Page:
For the 2009-2010 grants cycle, TGIF switched to using an abstract system whereby projects submitted a two-page abstract and received approval by the TGIF committee before submitting a full application. The abstract system allows the committee to interact earlier in the application process with the projects and provide feedback prior to the projects' final submissions.

With the new system in place, the committee reviewed 39 abstracts, 37 original and 2 re-submitted abstracts. As a result of the abstract review, 21 full applications were submitted and reviewed for funding. A total of 14 projects were selected and awarded a monetary total of $249,150. A continuing trend noticed with the 2010 grants cycle was that a greater percentage of projects were awarded smaller grants (less than $10,000), as fewer projects requested large grants.

The 2009-2010 TGIF grants cycle experienced a number of campus publicity highlights. TGIF continued to be communicated through online methods such as emails, the TGIF website, Facebook, and online newsletters. The student group Innovative Design designed a new TGIF logo to provide consistency in advertising. TGIF joined the Office of Sustainability in tabling at campus-wide events such as Caltopia and Calapalooza. TGIF also participated in all four Sustainability Forums, the PLAYgreen Festival, Earthweek, and Spring Welcome Week, and coordinated an activity at Cal Day with Cal Do Something. Three of the 2009 grantees and TGIF continued the tradition of creating posters that were displayed at the 2010 CACS Summit. These posters were up for awards at the 2010 This Way to Sustainability Conference VI at CSU Chico.

During 2010, TGIF publicity also extended beyond the Berkeley campus to state and national conferences. TGIF Coordinator Nicole Leung presented at the ACUI Conference with Katie Maynard of UC Santa Barbara and James Robinson of Humboldt State on how to create and run grant fee programs. Nicole also presented at the California Higher Education Sustainability Summit with Judy Chess on how to support sustainability projects on campus. In October, Nicole presented at the 2010 AASHE conference with Mieko Ozeki of the University of Vermont, Cindy Shea of the University of North Carolina Chapel Hill, and Suhail Barot of the University of Illinois at Urbana-Champaign on implementing green fee programs following successful referendum campaigns. The success of these conference presentations was due to the growing collaboration amongst the various California and national green fund programs.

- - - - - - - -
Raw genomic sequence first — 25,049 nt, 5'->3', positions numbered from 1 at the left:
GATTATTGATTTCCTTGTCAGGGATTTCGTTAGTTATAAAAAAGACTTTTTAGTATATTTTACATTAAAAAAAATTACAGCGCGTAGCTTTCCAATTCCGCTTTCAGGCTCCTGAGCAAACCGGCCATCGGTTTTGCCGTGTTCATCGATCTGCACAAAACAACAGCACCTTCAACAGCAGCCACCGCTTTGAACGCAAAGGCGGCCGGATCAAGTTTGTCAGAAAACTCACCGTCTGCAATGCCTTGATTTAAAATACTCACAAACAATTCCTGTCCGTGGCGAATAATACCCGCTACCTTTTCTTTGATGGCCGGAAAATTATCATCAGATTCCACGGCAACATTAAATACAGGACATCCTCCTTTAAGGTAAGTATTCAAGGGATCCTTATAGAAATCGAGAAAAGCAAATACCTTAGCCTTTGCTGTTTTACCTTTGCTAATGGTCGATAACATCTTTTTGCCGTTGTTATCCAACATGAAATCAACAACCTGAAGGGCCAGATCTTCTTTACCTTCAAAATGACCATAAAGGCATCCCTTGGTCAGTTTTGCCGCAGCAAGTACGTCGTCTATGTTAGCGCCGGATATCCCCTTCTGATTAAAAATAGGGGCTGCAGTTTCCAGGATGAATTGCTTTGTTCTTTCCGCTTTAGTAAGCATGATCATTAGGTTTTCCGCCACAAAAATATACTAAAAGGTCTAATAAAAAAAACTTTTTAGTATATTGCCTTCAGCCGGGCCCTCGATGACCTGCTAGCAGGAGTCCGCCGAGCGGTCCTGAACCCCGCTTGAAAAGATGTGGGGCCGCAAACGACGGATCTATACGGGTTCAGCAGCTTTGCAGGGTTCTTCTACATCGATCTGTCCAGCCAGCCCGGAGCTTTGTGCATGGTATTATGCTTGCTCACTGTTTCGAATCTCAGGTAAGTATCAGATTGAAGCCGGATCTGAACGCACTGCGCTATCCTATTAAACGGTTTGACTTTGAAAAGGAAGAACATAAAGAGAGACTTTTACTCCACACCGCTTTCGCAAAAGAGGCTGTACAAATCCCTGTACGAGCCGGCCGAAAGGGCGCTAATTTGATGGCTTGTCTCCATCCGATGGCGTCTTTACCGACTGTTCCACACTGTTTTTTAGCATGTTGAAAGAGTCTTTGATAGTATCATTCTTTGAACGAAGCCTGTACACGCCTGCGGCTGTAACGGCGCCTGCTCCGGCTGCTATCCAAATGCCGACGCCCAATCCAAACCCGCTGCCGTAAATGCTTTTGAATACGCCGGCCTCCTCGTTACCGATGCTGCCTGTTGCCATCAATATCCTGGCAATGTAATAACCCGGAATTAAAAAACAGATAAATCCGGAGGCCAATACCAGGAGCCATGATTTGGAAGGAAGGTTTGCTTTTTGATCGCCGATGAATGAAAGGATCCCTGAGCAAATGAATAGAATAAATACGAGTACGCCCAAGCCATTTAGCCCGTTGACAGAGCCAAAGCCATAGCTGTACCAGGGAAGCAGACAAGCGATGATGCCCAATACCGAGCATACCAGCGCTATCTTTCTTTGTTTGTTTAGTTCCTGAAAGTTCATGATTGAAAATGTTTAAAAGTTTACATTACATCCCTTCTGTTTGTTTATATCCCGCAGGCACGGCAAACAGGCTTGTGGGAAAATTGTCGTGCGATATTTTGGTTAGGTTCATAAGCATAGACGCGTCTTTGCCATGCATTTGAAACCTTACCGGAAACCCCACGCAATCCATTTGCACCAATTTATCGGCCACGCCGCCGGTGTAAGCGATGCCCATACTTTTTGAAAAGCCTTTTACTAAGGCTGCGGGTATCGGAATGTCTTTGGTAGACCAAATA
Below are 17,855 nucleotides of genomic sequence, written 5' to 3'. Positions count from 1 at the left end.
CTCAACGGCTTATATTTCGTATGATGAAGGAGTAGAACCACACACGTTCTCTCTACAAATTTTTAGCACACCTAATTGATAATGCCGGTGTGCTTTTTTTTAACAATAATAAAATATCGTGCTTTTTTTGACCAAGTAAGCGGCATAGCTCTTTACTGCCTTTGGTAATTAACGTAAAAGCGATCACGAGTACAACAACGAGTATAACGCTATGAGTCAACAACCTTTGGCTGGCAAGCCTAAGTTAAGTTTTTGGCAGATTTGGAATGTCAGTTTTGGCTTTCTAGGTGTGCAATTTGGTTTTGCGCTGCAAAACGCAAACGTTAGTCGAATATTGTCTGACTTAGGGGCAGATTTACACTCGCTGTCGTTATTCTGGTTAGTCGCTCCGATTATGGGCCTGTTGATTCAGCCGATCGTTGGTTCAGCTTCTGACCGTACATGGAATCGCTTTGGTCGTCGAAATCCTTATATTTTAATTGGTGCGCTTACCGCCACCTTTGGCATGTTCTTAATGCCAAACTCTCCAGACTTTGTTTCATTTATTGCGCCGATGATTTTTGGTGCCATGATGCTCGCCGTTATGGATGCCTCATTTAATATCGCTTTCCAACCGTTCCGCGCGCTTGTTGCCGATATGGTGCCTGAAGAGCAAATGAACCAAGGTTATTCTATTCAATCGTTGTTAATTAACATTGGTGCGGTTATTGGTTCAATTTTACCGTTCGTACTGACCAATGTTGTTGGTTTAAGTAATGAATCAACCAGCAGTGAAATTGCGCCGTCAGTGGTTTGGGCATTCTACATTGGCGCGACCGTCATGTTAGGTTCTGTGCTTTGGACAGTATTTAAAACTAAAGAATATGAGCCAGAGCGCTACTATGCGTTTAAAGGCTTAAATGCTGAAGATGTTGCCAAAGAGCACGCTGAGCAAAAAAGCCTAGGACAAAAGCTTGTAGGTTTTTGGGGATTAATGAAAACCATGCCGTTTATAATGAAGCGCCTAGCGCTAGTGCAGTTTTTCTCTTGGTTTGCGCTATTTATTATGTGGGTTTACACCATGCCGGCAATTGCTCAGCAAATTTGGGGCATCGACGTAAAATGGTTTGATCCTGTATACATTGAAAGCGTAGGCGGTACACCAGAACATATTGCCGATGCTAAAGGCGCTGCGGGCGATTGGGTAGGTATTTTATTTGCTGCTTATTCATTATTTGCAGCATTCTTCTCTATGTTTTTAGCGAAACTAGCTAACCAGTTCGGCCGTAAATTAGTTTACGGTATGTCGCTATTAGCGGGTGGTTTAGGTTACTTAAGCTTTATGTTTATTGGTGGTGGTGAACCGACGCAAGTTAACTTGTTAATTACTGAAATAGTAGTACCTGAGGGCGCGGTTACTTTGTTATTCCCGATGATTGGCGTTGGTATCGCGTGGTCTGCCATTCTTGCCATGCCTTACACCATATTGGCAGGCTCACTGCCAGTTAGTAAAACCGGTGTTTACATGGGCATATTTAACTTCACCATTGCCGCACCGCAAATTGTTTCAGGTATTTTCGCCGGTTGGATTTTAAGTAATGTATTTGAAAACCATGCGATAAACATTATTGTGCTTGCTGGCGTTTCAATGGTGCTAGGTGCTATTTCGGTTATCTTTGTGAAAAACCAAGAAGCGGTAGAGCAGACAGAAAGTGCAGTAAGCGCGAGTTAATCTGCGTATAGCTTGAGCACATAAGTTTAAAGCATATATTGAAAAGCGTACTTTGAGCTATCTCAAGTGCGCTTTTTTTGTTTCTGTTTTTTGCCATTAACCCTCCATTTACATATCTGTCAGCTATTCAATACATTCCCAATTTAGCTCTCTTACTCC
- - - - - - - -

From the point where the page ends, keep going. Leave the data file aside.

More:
The 2009-2010 grants cycle ended with four completed projects, nine projects in progress, and two projects discontinued. TGIF Coordinator Nicole Leung announced her leave from the position to attend graduate school and Katherine Walsh was hired as her replacement on September 7, 2010.


2010-2011: The Fourth Year- TGIF Hires its Second Coordinator
Katherine Walsh was hired as the new TGIF Coordinator and began on September 7th. The 2010-2011 academic year was also the first of two increases in the TGIF fee, from $5.00/student/semester to $5.50/student/semester, as was approved in the 2007 referendum. After completing three years of grant funding, TGIF expanded its publicity and outreach efforts during 2010-2011, such as attending and presenting at various conferences, events, and meetings, launching this new website, a blog, and a Facebook page, hosting grant writing trainings, and publishing various newsletters and articles. TGIF also assisted fellow colleges and universities with the establishment and improvement of their own student-fee based green funds by providing consultation on best practices and lessons learned.

At the 2010 Association for the Advancement of Sustainability in Higher Education (AASHE) Conference, outgoing TGIF Coordinator Nicole Leung served as a panelist in a session entitled Student Green Fee Management and Project Implementation along with Mieko Ozeki, University of Vermont; Suhail Barot, University of Illinois, Urbana-Champaign; Amber Garrard, Green Mountain College; Cindy Shea, University of North Carolina, Chapel Hill; and Jedd Wilcox, University of Vermont. At the This Way to Sustainability VI Conference, TGIF Coordinator Katherine Walsh collaborated with Robyn DiFalco (CSU Chico), James Robinson (Humboldt), Chelsea McDaniel (UCSC), and Alisa Orris (UCSC) in a presentation titled Green Funds on Campus: How to Start One on Your Campus and in a panel discussion titled "Green Funds on Campus: Best Practices & Lessons Learned". Six TGIF project posters were also displayed during the conference's poster session. Walsh also presented at the 2011 CACS Sustainability Summit, the 2011 Spring California Student Sustainability Coalition Convergence, and the 2011 California Higher Education Sustainability Conference.

For the 2011 TGIF grants cycle, TGIF held a series of trainings during the abstract, application, and grant winner stages. Throughout January and February, Walsh offered 30-minute trainings entitled "How to Submit a TGIF Abstract" for those interested in applying for a 2011 TGIF grant. During March, Walsh held voluntary trainings for the twenty-four selected final application applicants, entitled "How to submit a TGIF Application." Once the winning applications were announced, Walsh held mandatory trainings for the winning project leaders to review the TGIF funding guidelines and reporting procedures required of the project leaders.